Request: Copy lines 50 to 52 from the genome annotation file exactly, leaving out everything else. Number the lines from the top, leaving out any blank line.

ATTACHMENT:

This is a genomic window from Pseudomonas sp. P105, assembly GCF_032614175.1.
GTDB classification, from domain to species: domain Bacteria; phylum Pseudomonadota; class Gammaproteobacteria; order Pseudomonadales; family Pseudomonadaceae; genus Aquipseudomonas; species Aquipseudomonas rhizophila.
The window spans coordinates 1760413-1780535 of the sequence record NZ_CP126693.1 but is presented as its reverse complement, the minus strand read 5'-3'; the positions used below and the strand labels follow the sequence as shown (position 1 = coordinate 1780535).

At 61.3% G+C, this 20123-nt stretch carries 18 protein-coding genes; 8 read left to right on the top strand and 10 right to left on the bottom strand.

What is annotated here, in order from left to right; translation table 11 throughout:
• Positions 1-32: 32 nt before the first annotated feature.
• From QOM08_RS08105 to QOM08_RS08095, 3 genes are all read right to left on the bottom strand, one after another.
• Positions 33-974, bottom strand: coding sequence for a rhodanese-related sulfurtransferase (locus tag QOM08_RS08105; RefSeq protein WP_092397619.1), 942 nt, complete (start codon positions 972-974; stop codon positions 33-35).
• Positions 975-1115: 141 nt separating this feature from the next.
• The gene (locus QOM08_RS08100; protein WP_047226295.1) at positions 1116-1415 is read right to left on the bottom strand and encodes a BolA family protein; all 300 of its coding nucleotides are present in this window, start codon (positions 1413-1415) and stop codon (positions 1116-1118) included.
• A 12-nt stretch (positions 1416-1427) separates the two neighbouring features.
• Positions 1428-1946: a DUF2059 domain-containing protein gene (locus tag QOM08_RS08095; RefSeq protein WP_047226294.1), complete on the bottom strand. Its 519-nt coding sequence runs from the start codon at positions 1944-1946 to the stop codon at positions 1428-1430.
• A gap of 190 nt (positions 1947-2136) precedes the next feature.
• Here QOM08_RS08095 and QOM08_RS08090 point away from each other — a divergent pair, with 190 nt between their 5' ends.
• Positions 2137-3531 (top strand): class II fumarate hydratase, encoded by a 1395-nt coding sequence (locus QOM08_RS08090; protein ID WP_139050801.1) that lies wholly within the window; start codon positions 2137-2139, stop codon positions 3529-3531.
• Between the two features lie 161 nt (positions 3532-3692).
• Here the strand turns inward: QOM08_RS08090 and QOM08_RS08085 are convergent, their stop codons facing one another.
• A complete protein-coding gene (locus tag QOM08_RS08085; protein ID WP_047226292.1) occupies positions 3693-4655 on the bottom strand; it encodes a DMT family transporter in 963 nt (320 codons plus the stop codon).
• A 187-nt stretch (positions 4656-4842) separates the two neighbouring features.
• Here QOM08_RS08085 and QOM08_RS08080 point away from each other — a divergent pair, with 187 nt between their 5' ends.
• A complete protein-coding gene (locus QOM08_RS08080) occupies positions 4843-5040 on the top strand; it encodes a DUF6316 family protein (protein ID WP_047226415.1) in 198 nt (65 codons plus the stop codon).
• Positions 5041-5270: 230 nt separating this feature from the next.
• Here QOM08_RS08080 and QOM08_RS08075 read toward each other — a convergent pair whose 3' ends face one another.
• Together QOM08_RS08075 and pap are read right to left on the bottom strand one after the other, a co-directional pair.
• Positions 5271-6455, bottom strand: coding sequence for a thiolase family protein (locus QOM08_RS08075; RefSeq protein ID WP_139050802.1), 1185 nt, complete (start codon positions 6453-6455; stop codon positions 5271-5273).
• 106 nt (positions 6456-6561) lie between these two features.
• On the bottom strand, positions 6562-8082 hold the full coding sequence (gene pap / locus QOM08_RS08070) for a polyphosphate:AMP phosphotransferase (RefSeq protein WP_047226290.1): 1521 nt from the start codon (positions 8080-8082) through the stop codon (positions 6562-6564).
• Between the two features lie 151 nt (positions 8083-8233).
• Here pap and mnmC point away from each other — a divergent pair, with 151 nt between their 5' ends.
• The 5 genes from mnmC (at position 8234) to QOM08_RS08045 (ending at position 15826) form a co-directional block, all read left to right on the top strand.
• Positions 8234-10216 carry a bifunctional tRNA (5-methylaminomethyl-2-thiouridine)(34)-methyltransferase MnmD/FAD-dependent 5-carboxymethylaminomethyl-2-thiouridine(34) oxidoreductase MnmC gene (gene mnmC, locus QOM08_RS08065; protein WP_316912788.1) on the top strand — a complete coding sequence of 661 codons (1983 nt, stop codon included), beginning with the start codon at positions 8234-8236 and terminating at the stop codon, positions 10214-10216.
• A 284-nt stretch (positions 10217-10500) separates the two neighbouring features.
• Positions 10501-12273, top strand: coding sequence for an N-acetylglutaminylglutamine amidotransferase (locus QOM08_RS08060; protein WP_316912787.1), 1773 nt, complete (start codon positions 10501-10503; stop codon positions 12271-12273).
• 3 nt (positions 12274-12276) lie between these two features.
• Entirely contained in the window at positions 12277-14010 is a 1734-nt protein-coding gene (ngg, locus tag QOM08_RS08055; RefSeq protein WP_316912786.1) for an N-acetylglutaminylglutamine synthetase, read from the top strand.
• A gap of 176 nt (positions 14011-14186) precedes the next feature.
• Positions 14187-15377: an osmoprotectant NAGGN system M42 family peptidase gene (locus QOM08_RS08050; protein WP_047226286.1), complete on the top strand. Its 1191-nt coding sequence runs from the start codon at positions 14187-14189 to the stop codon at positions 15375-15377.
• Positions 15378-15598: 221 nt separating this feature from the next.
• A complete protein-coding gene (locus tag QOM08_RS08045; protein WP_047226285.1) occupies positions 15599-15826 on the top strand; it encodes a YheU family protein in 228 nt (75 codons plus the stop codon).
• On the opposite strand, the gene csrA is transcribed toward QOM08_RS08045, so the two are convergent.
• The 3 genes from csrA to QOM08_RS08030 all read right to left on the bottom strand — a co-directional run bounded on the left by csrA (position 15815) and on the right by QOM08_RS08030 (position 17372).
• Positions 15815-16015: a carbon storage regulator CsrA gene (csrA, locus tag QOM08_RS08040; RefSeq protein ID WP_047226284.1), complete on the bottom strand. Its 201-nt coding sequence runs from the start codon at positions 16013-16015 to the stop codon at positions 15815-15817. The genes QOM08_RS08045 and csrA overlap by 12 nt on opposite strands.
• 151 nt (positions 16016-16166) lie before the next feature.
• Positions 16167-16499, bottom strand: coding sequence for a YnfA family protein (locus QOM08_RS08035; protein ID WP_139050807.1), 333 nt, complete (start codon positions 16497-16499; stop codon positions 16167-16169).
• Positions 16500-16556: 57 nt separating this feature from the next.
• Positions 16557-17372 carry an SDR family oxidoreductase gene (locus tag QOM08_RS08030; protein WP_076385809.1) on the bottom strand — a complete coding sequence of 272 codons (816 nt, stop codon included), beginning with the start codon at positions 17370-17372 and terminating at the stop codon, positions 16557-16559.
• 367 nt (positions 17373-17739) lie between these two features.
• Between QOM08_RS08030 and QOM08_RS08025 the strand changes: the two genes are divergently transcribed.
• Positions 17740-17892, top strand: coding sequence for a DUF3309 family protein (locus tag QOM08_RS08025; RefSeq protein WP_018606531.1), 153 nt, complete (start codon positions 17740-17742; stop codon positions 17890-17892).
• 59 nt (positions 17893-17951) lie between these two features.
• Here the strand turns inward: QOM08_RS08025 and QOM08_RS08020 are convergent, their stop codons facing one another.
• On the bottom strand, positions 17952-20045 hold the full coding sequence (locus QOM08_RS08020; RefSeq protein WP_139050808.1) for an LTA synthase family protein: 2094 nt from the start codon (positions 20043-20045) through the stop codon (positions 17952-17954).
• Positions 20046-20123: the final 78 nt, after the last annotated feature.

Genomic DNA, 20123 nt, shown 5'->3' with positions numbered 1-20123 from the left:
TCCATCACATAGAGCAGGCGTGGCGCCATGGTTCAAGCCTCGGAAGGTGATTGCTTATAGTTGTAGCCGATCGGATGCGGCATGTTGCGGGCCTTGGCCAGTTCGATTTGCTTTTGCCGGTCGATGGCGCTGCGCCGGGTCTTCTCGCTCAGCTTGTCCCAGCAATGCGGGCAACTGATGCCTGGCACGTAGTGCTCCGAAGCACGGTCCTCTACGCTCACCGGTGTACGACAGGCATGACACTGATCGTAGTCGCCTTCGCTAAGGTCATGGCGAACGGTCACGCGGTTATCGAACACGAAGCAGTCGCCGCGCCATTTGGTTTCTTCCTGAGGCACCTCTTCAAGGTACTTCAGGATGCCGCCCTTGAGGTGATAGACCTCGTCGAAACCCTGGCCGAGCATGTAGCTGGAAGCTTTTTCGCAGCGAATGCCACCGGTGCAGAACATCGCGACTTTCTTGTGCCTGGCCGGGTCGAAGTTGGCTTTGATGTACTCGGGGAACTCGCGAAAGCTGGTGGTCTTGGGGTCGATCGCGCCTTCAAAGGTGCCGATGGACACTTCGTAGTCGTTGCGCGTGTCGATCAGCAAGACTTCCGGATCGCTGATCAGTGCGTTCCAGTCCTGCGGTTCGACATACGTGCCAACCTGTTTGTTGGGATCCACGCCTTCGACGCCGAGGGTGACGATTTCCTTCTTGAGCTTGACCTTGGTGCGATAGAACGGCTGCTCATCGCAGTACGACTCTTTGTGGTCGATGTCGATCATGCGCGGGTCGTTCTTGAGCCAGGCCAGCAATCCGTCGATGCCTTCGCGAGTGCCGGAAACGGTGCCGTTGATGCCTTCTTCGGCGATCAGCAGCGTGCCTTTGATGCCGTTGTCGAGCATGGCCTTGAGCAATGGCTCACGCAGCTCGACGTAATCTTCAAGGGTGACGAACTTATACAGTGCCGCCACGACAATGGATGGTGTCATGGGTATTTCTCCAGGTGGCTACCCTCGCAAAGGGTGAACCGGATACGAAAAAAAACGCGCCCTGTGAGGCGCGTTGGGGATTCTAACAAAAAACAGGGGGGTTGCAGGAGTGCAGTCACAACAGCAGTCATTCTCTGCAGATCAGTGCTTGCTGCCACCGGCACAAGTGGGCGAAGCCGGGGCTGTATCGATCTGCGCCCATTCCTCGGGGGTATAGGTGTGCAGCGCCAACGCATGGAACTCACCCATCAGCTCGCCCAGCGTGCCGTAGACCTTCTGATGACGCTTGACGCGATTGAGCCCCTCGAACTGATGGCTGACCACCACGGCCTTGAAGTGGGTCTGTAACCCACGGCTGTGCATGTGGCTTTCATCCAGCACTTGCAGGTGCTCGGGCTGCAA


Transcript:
• 59 nt (positions 17893-17951) lie between these two features.
• Here the strand turns inward: QOM08_RS08025 and QOM08_RS08020 are convergent, their stop codons facing one another.
• On the bottom strand, positions 17952-20045 hold the full coding sequence (locus QOM08_RS08020; RefSeq protein WP_139050808.1) for an LTA synthase family protein: 2094 nt from the start codon (positions 20043-20045) through the stop codon (positions 17952-17954).